Wisconsin just released its 2022-23 education report card, which boasts 94% of its districts are performing at or above state expectations. But experts say the data is skewed.
According to the report card, Wisconsin’s well-functioning districts average about 60% in math and reading proficiency.
However, districts with far worse proficiency scores are still labeled as meeting or exceeding expectations.
For example, Menominee Indian Public Schools has only 7% proficiency in math and 16% in reading. Districts in Milwaukee and Beloit scored just 32% and 23% in the respective subjects.
And a total of 60 schools “meet state expectations” despite having fewer than 20% of their students performing grade level math. The same is true of 32 schools in reading.
How could the state consider these clearly underperforming schools to be successful?
According to the Wisconsin Institute for Law & Liberty (WILL), the state is using a completely different standard – called “student growth” – to decide how low-performing schools are faring.
Student growth, WILL explains, “is a measure of the extent to which students have improved their performance from one year to the next.”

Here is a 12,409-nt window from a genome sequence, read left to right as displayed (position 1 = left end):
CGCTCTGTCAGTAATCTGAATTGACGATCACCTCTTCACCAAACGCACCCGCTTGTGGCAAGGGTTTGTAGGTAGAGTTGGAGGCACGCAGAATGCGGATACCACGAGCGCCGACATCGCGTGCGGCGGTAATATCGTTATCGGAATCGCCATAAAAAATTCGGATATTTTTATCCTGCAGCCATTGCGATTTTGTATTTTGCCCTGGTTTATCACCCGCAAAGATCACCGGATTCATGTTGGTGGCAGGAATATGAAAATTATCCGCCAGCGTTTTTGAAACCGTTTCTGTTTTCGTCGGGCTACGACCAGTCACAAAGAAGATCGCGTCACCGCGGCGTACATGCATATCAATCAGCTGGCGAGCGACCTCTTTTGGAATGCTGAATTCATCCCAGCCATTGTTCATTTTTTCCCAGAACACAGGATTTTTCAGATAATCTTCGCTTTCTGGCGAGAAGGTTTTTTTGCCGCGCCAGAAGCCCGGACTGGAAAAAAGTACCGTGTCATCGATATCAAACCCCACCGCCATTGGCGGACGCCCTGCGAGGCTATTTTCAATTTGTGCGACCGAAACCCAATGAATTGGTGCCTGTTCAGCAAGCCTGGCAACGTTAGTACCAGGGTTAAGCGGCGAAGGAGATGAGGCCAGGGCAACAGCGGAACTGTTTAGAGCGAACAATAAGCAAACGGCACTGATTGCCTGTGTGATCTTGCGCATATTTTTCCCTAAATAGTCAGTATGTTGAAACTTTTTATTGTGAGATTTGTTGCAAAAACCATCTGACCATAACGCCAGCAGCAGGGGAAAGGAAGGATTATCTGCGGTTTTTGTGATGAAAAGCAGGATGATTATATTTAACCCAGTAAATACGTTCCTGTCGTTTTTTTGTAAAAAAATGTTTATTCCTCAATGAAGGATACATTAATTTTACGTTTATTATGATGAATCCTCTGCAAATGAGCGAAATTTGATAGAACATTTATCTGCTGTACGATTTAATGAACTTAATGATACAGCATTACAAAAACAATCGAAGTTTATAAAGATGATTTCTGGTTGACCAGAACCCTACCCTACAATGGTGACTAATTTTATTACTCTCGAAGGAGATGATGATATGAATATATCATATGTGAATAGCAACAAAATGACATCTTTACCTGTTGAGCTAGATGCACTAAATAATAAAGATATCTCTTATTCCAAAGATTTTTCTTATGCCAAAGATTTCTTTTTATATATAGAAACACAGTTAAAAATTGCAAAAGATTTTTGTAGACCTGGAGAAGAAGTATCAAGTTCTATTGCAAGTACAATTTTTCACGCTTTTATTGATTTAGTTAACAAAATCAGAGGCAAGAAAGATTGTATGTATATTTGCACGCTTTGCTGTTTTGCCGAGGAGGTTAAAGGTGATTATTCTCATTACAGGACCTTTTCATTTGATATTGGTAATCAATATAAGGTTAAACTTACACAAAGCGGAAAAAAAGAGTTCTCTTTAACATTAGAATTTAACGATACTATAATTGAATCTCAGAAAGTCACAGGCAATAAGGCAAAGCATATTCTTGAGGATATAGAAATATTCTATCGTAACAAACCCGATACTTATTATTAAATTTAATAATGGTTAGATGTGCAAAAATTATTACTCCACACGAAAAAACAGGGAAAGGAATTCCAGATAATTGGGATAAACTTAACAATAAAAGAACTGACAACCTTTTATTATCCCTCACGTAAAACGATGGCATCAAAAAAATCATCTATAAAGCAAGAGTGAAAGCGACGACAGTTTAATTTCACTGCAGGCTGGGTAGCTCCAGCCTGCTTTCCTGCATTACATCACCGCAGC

“In districts with more low-income students, student proficiency is weighted less highly than it is in districts with fewer low-income students,” researchers continue. “Instead, student growth is weighted more highly.”
Student growth is a meaningful metric, but it’s dishonest to equate it to actual proficiency, the group maintains.
“The biggest problem with this system is it makes comparability of report card performance across school districts nearly impossible,” WILL concluded. “There is little utility in that for parents in trying to assess whether a school district (or private school in the choice program) is right for their kids.”
Wisconsin has been accused of fudging its education data before, but other states and districts have been accused of similarly lower standards or metrics.
Last year, for example, Maryland’s state report card showed that “average” three-star schools only achieved 13% proficiency in math. It’s high-achieving five-star schools only had 54% proficiency.